YAOUNDÉ, Cameroon – A proposed trip by Pope Francis to the Democratic Republic of the Congo will not happen until after a long-promised presidential election takes place.

Under a peace deal organized with the help of the nation’s bishops, President Joseph Kabila was supposed to leave office on December 19, but so far, there is no evidence he plans to do so. A date for elections still has not been set.

“The pope wanted to come. The Holy See has made clear to the Congolese authorities that his visit is conditioned on the organization of the elections which are established by its constitution,” Argentinian Archbishop Luis Mariano Montemayor – the Vatican ambassador to the DRC – told UN Radio.

He said there was a danger that if the pope visits the DRC before elections are organized, politicians could use the visit to score political points.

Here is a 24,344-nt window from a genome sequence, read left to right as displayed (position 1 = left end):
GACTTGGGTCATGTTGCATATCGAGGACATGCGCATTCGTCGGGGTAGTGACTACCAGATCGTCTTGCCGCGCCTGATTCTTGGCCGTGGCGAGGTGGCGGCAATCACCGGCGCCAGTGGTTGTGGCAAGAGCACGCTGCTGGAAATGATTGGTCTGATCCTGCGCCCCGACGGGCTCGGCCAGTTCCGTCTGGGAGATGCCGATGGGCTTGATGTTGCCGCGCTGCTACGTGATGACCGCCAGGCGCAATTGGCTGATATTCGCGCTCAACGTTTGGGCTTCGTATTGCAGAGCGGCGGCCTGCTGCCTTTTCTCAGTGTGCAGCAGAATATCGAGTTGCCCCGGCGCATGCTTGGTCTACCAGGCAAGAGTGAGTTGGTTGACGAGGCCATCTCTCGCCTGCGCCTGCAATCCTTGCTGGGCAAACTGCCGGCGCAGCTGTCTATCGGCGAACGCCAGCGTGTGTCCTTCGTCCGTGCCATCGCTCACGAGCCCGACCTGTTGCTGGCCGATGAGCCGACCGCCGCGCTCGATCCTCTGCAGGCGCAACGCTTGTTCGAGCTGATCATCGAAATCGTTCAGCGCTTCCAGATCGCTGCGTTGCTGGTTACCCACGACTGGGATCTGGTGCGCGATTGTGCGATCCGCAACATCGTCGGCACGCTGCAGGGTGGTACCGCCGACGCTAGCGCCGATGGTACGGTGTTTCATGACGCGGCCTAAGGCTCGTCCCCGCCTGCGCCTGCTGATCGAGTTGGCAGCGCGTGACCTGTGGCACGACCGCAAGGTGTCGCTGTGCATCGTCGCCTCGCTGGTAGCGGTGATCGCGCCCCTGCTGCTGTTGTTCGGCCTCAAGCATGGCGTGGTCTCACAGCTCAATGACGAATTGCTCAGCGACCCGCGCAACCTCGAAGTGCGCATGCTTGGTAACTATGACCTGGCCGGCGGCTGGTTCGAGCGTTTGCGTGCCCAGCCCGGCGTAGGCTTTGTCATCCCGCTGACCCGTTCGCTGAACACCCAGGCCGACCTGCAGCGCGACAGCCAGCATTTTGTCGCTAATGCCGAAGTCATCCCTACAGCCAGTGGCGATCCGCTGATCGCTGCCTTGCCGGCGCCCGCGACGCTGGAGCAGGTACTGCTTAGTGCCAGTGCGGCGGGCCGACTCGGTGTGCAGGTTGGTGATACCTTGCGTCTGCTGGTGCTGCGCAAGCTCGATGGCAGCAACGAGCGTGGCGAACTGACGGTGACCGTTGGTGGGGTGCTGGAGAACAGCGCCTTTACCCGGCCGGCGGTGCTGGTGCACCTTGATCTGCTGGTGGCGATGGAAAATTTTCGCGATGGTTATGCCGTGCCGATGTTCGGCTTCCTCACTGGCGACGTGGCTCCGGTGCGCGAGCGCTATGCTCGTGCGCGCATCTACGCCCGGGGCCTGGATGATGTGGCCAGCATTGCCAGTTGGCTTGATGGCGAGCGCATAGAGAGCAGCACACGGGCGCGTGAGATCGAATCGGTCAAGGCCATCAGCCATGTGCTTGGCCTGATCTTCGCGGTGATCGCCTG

“When there is an election, we will be sure that there will be conditions for a pacification of the country. Before that, there is a danger of manipulation and exploitation of the Holy Father’s visit, either to support the continuation of an illegitimate government or for those who hope to expel the regime according to the popular movements,” Mariano Montemayor said.

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The pope cancelled a planned visit in March over concerns of political instability. Africa’s largest country has 40 million Catholics – about half of the population – and the Church is the most respected institution in the country.

In December 2016, the Catholic bishops brokered a peace deal between Kabila’s regime and the opposition. The initiative required the government of Joseph Kabila to agree to a number of opposition demands, including: Freeing all political prisoners; returning seized media operations; and ending the harassment of opposition politicians.

The deal required that Kabila step down by December 19, 2017. Elections would be held in December 2017, with Kabila not being eligible to seek a third term. There would be no referendum to effect changes to the constitution (wanted by Kabila so he could seek re-election). It also required legislative and provincial elections this year, with a transitional prime minister to be appointed by the opposition.